The Scottish at least to a certain degree had a native monarchy that  went back centuries , but later began to ape the manners , language and customs of the French.(then English)
       
      The English on the other hand haven’t had a native monarch since that wee French guy sailed over and slaughtered them in 1066. England was then ruled from France for the next two centuries or so , many kings like Richard the Lionheart barely setting foot on their soil.
       
      To top it off none of them spoke a word of English till the mid 14th century , then when they did go native the line died out and they came to us begging for our King.
       
      As for the “ An Lia Fail “ or the Stone Of Destiny , why does Celtic legend say its a black stone carved in celtic designs but the one they had was a red sandstone block given to them by the guardian priest?? ( possibly a cesspit lid?)
       
       
      Rumour has it that the kings of England and Britain have been getting crowned on a lavvy lid these past centuries

    33. Morag says:

      A manhole cover of some sort.  What sort of manhole is pure guesswork.  Would such a heavy stone be used to cover a cesspit that would need regular attention?
       
      One suggestion was that it was the manhole that covered a flight of steps leading down from the ground level of Arbroath Abbey to a crypt-like chamber where the stone was usually kept.  I don’t know if there is any evidence for the existence of such a chamber though.

    34. creigs1707repeal says:

      Apologies – O/T
       
      A new Indy site has popped up:
       
      http://www.scottishindependencereferendum.info/index.html
       
      It’s a great portal site with many important articles, quotes, videos etc on all the key issues in a nice and neatly presented and accessible format. Spread the word. (Is this your ‘Wee Blue Book’ Rev?)

    35. Andrew Morton says:

      Doctor James Wilkie drew my attention to this site and I’ve included it in my regular posts on the Scotsman comment pages.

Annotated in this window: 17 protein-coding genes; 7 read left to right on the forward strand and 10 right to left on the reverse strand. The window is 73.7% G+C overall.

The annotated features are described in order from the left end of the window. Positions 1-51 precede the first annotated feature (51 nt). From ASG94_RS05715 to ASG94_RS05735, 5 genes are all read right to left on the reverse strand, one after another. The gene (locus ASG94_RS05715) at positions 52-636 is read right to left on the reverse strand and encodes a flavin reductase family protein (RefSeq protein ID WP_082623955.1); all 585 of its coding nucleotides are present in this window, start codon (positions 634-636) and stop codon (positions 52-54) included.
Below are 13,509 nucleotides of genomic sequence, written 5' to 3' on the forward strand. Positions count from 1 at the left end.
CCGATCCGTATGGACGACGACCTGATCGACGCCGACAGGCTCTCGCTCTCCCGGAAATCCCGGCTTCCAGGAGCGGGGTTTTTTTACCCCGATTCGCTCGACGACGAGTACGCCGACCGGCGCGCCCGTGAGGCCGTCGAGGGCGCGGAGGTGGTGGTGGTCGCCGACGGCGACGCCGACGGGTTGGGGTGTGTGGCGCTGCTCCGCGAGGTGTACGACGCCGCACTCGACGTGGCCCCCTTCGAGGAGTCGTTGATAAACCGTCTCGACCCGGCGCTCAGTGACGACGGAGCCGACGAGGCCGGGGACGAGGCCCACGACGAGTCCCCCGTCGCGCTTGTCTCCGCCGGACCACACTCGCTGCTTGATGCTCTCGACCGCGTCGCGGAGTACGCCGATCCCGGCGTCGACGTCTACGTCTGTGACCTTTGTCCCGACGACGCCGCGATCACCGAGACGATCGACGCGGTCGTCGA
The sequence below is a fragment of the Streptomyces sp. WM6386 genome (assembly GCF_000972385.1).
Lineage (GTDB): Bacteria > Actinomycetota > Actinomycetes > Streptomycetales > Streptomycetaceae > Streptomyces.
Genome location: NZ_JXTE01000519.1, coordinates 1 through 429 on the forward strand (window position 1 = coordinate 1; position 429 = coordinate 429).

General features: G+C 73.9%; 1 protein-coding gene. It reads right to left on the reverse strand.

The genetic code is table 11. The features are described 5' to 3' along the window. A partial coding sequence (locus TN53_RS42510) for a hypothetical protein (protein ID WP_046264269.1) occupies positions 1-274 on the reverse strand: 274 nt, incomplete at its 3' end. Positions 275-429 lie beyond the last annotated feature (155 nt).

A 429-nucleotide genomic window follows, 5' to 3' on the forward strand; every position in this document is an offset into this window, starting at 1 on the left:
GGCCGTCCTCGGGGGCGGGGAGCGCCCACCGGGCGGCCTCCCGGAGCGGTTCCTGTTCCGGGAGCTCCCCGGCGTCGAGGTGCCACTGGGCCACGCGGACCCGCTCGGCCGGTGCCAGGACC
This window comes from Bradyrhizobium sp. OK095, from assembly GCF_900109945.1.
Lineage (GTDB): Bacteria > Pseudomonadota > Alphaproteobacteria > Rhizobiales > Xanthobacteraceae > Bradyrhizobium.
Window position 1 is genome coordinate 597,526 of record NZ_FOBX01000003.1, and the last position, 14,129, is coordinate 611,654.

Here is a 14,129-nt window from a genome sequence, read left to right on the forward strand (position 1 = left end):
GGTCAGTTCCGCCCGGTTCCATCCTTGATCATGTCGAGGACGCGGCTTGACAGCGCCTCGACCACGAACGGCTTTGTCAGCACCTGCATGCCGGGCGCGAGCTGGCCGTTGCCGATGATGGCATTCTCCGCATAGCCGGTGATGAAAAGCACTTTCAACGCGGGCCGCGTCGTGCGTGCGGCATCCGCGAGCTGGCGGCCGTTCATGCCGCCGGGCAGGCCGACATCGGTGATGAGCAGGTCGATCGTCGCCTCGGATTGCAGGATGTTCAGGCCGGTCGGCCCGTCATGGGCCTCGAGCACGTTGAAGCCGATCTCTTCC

36. Ian Brotherhood says:

      @creigs1707repeal –
       
      Thanks for the link.
       
      Smart site – the number of Yes versus No groups speaks volumes.
       
      (Just needs to get the latest WoS logo.)

    37. pictishbeastie says:

      On the subject of the “Stone of Destiny” that they have in Edinburgh Castle, as someone who spent most of his life, from the age of 11 months, in Scone I’ve always referred to it as the Cludgie Stane.

      The story I’ve heard, and believe, was that the monks at the Abbey of Scone were well aware that the English Army were coming to steal the stone and spirited the original away, possibly to Dunsinnan. They then quite deliberately fobbed the invaders off with a “cludgie stane”, which seems particularly apt. 

    38. Ian Brotherhood says:

      Pomp, pageantry, loadsa flags, smart soldiers, fairytale horse-drawn carriages, you-name-it…
       
      Check out the slide-show linked-to below. Images from Sheikh Khalifa’s UK state visit, May 2013.
       
      What? You didn’t know there had been a State visit? Well, have a good look, cause you helped pay for it. (n.b. the place-settings, at slide 8 or so)
       
      http://www.thenational.ae/news/world/in-pictures-the-pageantry-of-sheikh-khalifas-uk-state-visit

    39. Jingly Jangly says:

      Its probably still hidden, a mate reckoned that Stonehaven came into being about the time the real stone disappeared, don’t think so my self as the name Stonehaven is a fairly modern corruption of the original name Stonehyve, however who is to say that the name did not change due to the Stone of Destiny being associated with the district, after all if you were going to hide it, where better than far away  Dunnottar Castle?

    40. Ian Brotherhood says:

      And what about these images here?
       
      In all honesty – if these were etchings rather than photographs, would most folk be confident about guessing when the event happened?
       
      They’re only six decades old – this is the twenty-first century we’re in FFS!